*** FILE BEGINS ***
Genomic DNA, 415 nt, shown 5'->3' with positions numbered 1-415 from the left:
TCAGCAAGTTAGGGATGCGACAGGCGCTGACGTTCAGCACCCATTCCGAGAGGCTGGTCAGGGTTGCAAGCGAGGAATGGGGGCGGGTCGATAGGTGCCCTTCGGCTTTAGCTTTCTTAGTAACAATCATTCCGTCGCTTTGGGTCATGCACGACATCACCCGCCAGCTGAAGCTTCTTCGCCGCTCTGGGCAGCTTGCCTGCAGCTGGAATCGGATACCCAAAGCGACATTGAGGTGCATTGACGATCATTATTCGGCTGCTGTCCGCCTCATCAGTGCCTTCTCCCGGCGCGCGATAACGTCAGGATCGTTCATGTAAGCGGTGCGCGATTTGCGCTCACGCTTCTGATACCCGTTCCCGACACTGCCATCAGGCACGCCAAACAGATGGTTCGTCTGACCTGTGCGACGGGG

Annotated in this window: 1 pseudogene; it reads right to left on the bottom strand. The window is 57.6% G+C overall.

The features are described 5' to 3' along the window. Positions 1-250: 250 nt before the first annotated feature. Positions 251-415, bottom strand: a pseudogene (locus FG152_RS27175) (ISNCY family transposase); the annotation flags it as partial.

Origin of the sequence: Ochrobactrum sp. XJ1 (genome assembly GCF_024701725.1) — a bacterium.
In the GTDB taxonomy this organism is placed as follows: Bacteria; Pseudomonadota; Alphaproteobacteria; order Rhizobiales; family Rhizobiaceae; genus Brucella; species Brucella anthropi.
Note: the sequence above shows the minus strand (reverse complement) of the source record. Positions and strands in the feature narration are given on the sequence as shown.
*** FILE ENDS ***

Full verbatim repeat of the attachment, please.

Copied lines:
Genomic DNA, 415 nt, shown 5'->3' with positions numbered 1-415 from the left:
TCAGCAAGTTAGGGATGCGACAGGCGCTGACGTTCAGCACCCATTCCGAGAGGCTGGTCAGGGTTGCAAGCGAGGAATGGGGGCGGGTCGATAGGTGCCCTTCGGCTTTAGCTTTCTTAGTAACAATCATTCCGTCGCTTTGGGTCATGCACGACATCACCCGCCAGCTGAAGCTTCTTCGCCGCTCTGGGCAGCTTGCCTGCAGCTGGAATCGGATACCCAAAGCGACATTGAGGTGCATTGACGATCATTATTCGGCTGCTGTCCGCCTCATCAGTGCCTTCTCCCGGCGCGCGATAACGTCAGGATCGTTCATGTAAGCGGTGCGCGATTTGCGCTCACGCTTCTGATACCCGTTCCCGACACTGCCATCAGGCACGCCAAACAGATGGTTCGTCTGACCTGTGCGACGGGG

Annotated in this window: 1 pseudogene; it reads right to left on the bottom strand. The window is 57.6% G+C overall.

The features are described 5' to 3' along the window. Positions 1-250: 250 nt before the first annotated feature. Positions 251-415, bottom strand: a pseudogene (locus FG152_RS27175) (ISNCY family transposase); the annotation flags it as partial.

Origin of the sequence: Ochrobactrum sp. XJ1 (genome assembly GCF_024701725.1) — a bacterium.
In the GTDB taxonomy this organism is placed as follows: Bacteria; Pseudomonadota; Alphaproteobacteria; order Rhizobiales; family Rhizobiaceae; genus Brucella; species Brucella anthropi.
Note: the sequence above shows the minus strand (reverse complement) of the source record. Positions and strands in the feature narration are given on the sequence as shown.